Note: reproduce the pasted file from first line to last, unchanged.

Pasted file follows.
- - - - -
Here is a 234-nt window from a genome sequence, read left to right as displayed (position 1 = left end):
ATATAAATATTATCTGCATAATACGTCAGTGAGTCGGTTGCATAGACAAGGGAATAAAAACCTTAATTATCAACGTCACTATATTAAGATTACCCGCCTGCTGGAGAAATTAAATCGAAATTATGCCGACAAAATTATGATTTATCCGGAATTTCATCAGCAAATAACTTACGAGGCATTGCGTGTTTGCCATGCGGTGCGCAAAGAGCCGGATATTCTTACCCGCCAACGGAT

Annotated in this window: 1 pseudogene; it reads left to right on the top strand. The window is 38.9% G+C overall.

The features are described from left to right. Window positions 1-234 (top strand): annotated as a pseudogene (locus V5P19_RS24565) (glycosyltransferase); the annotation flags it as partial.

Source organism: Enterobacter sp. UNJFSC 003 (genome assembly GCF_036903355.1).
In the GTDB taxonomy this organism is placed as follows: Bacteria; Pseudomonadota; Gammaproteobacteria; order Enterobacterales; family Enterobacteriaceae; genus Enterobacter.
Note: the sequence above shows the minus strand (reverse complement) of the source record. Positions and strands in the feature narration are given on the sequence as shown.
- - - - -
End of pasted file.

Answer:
Here is a 234-nt window from a genome sequence, read left to right as displayed (position 1 = left end):
ATATAAATATTATCTGCATAATACGTCAGTGAGTCGGTTGCATAGACAAGGGAATAAAAACCTTAATTATCAACGTCACTATATTAAGATTACCCGCCTGCTGGAGAAATTAAATCGAAATTATGCCGACAAAATTATGATTTATCCGGAATTTCATCAGCAAATAACTTACGAGGCATTGCGTGTTTGCCATGCGGTGCGCAAAGAGCCGGATATTCTTACCCGCCAACGGAT

Annotated in this window: 1 pseudogene; it reads left to right on the top strand. The window is 38.9% G+C overall.

The features are described from left to right. Window positions 1-234 (top strand): annotated as a pseudogene (locus V5P19_RS24565) (glycosyltransferase); the annotation flags it as partial.

Source organism: Enterobacter sp. UNJFSC 003 (genome assembly GCF_036903355.1).
In the GTDB taxonomy this organism is placed as follows: Bacteria; Pseudomonadota; Gammaproteobacteria; order Enterobacterales; family Enterobacteriaceae; genus Enterobacter.
Note: the sequence above shows the minus strand (reverse complement) of the source record. Positions and strands in the feature narration are given on the sequence as shown.